In his first term, President Bush rejected Clinton administration attempts to win North Korean cooperation with aid and declared that only after ``complete, verified, irreversible dismantlement'' of its nuclear program could the autocratic regime receive U.S. help.
But as the White House held fast to its hard-line approach, Kim Jong Il's rickety government built an estimated eight to 10 bombs, experimented with missile launches, conducted a nuclear test and seemed poised to continue the buildup with impunity.
The agreement reached Tuesday would bring Pyongyang back to the bargaining table, with pledges to freeze its primary nuclear reactor and to discuss dismantling its entire nuclear infrastructure. It was hailed by Secretary of State Condoleezza Rice as a ``breakthrough.''
But the deal also gives the impoverished regime an immediate 50,000 tons of energy assistance and other aid upfront and commits the United States to the kind of direct talks with the North Koreans that the White House had long ruled out.
The deal provoked outrage from conservative allies of the administration who said it flatly contradicted Bush's previous policy. At the same time, some former Clinton administration officials termed it a step in the right direction but questioned why it took Bush so long.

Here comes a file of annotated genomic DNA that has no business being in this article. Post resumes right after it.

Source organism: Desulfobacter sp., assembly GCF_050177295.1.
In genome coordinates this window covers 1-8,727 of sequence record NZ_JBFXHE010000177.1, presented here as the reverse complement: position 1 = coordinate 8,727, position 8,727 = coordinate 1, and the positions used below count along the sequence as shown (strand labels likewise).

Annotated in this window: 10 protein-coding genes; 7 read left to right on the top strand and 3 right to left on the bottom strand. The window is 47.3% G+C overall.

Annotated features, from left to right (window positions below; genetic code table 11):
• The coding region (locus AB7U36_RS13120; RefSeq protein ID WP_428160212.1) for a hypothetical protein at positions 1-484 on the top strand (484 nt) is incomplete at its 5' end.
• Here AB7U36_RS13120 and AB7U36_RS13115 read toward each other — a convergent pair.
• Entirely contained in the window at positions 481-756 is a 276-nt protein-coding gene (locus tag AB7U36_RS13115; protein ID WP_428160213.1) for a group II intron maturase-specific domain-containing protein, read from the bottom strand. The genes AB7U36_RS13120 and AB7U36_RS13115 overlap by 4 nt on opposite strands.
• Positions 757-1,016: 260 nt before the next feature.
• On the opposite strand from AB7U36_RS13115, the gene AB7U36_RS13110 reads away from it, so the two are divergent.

Many observers acknowledged that the White House had few choices.
``They recognized that they had to adopt a practical approach,'' said Gary Samore, a National Security Council official during the Clinton administration who is at the Council on Foreign Relations. ``They had to do something to stabilize the situation, or they would face a full-blown crisis on the Korean peninsula.''
The pending accord reached Tuesday is only a first step toward a negotiated end to North Korea's nuclear program, U.S. officials acknowledged. It calls for the regime to shut down and seal its primary nuclear facilities, at Yongbyon, and to allow the return of U.N. nuclear inspectors to verify the process. Then the North Koreans will begin a complex series of talks with the United States, South Korea, Japan, China and Russia.